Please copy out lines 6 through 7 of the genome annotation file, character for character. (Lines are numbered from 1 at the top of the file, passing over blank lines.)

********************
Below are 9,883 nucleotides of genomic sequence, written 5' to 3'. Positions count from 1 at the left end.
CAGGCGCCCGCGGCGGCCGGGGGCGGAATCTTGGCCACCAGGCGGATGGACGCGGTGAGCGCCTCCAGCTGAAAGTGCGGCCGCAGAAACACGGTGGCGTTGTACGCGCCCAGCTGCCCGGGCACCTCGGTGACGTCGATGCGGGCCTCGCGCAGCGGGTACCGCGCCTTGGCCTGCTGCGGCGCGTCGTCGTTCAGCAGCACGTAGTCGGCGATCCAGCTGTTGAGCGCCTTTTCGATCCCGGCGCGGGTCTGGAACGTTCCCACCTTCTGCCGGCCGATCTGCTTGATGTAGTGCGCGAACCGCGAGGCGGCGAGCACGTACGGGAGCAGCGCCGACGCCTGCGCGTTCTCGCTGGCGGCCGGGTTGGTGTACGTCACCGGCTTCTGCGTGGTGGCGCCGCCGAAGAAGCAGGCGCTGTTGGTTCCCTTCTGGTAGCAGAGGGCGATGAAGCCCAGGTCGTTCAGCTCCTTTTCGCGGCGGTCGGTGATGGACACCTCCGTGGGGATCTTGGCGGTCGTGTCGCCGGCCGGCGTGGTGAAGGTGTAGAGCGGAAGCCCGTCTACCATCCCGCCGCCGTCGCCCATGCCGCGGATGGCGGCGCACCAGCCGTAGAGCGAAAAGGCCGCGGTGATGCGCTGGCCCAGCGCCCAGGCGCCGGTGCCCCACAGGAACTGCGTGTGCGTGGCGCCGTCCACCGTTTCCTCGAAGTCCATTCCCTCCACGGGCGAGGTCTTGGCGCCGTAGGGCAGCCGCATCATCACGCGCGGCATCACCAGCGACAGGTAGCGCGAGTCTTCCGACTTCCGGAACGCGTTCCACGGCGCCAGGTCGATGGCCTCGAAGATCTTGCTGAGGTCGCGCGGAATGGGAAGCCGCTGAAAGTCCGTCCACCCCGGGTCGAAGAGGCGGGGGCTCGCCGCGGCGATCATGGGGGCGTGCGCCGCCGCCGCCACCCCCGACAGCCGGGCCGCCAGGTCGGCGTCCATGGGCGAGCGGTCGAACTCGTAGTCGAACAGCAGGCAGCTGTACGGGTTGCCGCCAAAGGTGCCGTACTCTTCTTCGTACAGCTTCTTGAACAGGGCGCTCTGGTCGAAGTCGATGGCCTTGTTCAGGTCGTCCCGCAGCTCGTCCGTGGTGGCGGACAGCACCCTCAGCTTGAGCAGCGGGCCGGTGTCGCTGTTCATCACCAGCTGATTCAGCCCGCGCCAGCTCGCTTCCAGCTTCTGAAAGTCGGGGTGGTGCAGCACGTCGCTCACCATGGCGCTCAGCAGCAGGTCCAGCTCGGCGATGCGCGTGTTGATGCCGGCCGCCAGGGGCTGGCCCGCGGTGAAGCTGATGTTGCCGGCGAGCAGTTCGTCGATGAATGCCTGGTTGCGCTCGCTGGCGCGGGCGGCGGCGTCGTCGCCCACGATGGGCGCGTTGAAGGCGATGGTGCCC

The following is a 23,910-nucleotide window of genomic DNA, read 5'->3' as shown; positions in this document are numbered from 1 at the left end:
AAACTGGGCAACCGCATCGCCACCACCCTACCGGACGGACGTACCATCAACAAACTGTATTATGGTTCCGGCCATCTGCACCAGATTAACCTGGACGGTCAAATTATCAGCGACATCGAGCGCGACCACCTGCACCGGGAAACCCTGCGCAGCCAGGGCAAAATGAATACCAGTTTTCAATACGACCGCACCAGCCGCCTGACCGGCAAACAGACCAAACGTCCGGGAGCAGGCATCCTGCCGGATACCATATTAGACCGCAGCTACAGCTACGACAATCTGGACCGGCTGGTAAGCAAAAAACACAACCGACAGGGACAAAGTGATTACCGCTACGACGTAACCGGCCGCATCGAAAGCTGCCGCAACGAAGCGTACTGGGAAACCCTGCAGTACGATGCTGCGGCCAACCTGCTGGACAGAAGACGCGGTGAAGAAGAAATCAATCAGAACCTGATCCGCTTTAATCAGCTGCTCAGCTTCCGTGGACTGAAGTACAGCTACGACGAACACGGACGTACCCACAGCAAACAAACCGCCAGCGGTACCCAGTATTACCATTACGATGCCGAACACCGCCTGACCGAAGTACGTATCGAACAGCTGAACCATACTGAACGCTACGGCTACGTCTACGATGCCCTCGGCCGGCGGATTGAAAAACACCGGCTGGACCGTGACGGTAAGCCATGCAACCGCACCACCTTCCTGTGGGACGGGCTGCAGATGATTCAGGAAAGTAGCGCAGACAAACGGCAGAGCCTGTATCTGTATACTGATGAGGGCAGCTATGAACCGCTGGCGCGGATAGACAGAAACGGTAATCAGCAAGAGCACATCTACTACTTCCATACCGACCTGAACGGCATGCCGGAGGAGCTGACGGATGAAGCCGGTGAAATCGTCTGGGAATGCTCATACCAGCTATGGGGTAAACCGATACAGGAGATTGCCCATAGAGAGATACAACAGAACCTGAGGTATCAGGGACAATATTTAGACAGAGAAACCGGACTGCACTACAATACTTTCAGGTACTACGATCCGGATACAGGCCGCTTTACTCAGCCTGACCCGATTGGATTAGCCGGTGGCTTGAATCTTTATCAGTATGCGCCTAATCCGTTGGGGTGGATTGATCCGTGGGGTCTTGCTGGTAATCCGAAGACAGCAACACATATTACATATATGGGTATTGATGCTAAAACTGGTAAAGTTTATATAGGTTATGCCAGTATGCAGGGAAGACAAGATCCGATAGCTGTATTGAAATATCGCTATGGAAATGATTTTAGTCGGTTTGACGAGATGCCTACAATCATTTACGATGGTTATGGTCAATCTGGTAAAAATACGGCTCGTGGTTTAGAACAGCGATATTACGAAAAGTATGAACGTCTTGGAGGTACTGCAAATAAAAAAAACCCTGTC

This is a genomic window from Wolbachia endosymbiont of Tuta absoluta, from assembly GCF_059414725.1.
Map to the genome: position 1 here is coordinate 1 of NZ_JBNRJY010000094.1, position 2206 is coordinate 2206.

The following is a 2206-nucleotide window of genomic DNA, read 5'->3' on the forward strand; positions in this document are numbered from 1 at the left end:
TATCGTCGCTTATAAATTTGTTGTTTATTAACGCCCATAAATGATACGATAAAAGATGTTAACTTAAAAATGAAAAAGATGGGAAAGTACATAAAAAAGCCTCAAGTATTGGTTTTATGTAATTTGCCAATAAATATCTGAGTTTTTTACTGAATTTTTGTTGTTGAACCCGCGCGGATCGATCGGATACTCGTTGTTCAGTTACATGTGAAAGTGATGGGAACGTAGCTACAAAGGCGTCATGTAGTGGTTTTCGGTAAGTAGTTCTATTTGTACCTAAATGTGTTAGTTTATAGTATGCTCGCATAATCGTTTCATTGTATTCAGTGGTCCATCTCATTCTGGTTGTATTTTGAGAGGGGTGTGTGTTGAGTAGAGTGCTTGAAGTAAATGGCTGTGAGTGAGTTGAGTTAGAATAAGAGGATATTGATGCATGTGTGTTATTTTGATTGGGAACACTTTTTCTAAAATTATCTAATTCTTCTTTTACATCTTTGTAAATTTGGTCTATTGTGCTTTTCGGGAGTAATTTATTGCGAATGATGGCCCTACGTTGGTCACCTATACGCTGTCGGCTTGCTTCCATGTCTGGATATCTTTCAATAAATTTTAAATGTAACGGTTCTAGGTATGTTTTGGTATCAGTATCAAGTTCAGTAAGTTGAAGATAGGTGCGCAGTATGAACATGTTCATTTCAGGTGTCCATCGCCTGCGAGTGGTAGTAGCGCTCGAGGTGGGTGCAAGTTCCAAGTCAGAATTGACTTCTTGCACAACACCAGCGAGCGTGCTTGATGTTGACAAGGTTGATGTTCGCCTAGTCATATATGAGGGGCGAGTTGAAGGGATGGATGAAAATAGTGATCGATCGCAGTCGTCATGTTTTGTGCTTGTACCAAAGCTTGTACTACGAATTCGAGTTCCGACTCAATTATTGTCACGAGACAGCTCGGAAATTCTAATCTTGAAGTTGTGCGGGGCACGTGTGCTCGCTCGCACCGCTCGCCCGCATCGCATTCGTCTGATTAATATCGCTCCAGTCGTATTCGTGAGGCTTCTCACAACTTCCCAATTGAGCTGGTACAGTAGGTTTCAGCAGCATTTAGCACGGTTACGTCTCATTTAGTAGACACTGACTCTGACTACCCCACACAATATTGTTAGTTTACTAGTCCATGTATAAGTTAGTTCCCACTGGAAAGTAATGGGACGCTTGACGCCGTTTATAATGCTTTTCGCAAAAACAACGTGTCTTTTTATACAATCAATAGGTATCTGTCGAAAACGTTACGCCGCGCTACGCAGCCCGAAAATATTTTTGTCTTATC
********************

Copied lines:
Map to the genome: position 1 here is coordinate 1 of NZ_JBNRJY010000094.1, position 2206 is coordinate 2206.

The following is a 2206-nucleotide window of genomic DNA, read 5'->3' on the forward strand; positions in this document are numbered from 1 at the left end: